For the first time in years I decided not to journal. I needed time off. Off media. Off. Just off! So I didn’t bring my phone, didn’t bring a journal. I only brought some small blank papers for a “just in case” bright aha-moment (which indeed happened once. Oh it was wonderful to write something down underneath the pine trees… just for me.) While hiking the PCT I experienced some pressure in “having to” journal, “having to” blog and something that I loved turned into something that I felt like I “had to” do. Not journaling on this trip through the Canary Islands took away a bit of the pressure and that one time I wrote something down I really really enjoyed it and it felt like a relieve.

TenerifeAs for gear, we brought our regular lightweight set up. This time bringing a Zpacks cuben fiber camo tarp though instead of a tent and I used the Gossamer Gear Pilgrim backpack, cause my Base Pack Weight was some 3,5 kg, sub 10 pounds and there was no need to bring the bigger Gossamer Gear Gorilla. (Loved the Pilgrim by the way… I’m gonna try to do a little gear review about it soon ;c)

Anyways. This is gonna be a small trip report. Not too much details, mostly pictures :cP Those who want more infos on hiking on Tenerife and La Gomera are welcome to get in touch and ask. As you know I’m always happy to help.

Also I’ll add some tips and infos for hiking on the Canaries. You can find them below the day by day trip report and pics ;c)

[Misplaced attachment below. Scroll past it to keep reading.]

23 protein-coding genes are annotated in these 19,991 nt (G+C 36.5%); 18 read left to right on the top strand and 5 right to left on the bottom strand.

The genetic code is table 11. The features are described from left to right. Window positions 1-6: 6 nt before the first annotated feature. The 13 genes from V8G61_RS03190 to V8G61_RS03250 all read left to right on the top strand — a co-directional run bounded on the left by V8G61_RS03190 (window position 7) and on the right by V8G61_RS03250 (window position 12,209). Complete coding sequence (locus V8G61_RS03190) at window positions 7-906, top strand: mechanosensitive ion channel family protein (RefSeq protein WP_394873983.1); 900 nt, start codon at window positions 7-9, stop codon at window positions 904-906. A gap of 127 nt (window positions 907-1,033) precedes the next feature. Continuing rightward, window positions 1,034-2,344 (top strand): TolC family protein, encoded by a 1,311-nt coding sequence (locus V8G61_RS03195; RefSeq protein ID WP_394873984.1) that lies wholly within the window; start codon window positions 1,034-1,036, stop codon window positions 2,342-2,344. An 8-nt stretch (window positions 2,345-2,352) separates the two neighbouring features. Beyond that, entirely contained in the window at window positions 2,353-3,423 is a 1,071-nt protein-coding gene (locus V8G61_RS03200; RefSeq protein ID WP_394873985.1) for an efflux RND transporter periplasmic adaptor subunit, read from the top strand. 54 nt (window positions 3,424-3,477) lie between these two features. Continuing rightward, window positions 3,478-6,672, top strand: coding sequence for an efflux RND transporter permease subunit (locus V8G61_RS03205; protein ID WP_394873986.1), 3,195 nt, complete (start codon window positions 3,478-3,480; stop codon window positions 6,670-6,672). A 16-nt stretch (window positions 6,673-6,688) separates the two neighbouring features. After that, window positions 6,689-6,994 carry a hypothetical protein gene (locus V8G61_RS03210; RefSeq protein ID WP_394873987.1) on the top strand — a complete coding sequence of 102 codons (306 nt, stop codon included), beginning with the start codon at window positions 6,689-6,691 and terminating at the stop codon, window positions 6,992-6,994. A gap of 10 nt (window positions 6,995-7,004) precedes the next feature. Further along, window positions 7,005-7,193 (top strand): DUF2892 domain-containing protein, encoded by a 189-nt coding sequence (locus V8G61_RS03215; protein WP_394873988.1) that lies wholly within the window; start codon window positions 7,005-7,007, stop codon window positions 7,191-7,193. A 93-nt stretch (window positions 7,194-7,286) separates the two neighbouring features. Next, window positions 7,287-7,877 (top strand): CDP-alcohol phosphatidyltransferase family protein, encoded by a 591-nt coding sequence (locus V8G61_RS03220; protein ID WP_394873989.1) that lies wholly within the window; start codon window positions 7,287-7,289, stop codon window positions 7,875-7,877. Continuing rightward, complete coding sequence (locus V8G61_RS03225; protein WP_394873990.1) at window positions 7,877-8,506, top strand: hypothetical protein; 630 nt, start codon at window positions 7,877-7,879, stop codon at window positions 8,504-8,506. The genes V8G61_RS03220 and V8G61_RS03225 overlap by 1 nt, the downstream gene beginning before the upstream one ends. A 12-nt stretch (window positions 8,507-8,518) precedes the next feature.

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Gear review Haute Route

I’ve been postponing and postponing and postponing this gear review. First because I just didn’t have time to write. Second because o well I’m not the one to write those superlong detailed gear descriptions and reviews. So as always: Don’t expext too much details and technical information, I rather just give my opinion and thoughts. Maybe it’s useful to some, maybe it’s not :cP Anyway I still learned some things while hiking in the high Alps that I wanna share.
I pretty much took the same stuff I took on the JMT in 2013 and on my hike across Tenerife last spring.

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Getting ready for the Haute Route / High Route Chamonix – Zermatt

When we were kids our parents took us hiking in the Alps. We loved Switzerland and when we left the flat and tiny country Belgium is and drove to those majestic mountains, each year again our mouths would fall open, we’d rubb our eyes like as if we couldn’t believe something like that really existed.

Now when I write hiking, I mean “real hiking”. Na a not to the nearest swimming pool, but rather we’d hike high up to snowy passes, across glaciers, … We’d get up at 5 in the morning and start hiking at first daylight to make sure we’d be able to cross the glaciers before the midday sun would make the ice all mushy and soft. We weren’t fast but hell we always did it and we were proud as can be when we reached the pass, the hut or the summit. One time we climbed towards Cabane de Bertol and met a belgian climbers team hiking the Haute Route. My brother (who was 9 or 10 back then) joined them towards the hut and reached the hut first. Man he rocked it!!! Anyway that was the first time I heard about the Haute Route. At the age of 11 I actually never thought I’d ever hike the Haute Route myself (even though my dream back then was climbing Mount Everest haha).